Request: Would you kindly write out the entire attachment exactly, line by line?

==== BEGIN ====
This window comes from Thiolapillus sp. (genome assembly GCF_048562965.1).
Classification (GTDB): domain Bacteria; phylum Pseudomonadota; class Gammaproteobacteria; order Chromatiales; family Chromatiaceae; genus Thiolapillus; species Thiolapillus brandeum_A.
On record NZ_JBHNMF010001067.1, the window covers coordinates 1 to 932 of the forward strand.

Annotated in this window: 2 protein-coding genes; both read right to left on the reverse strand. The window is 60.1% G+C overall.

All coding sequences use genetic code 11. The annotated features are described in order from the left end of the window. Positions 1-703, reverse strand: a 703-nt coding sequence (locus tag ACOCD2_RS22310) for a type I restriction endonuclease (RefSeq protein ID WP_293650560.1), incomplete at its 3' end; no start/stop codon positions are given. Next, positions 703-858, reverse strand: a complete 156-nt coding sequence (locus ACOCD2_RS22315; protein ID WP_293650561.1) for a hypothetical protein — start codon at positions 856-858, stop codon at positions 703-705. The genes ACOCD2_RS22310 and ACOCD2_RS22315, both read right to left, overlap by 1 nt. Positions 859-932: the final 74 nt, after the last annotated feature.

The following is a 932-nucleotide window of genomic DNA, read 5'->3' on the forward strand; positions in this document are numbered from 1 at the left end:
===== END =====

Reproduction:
This window comes from Thiolapillus sp. (genome assembly GCF_048562965.1).
Classification (GTDB): domain Bacteria; phylum Pseudomonadota; class Gammaproteobacteria; order Chromatiales; family Chromatiaceae; genus Thiolapillus; species Thiolapillus brandeum_A.
On record NZ_JBHNMF010001067.1, the window covers coordinates 1 to 932 of the forward strand.

Annotated in this window: 2 protein-coding genes; both read right to left on the reverse strand. The window is 60.1% G+C overall.

All coding sequences use genetic code 11. The annotated features are described in order from the left end of the window. Positions 1-703, reverse strand: a 703-nt coding sequence (locus tag ACOCD2_RS22310) for a type I restriction endonuclease (RefSeq protein ID WP_293650560.1), incomplete at its 3' end; no start/stop codon positions are given. Next, positions 703-858, reverse strand: a complete 156-nt coding sequence (locus ACOCD2_RS22315; protein ID WP_293650561.1) for a hypothetical protein — start codon at positions 856-858, stop codon at positions 703-705. The genes ACOCD2_RS22310 and ACOCD2_RS22315, both read right to left, overlap by 1 nt. Positions 859-932: the final 74 nt, after the last annotated feature.

The following is a 932-nucleotide window of genomic DNA, read 5'->3' on the forward strand; positions in this document are numbered from 1 at the left end: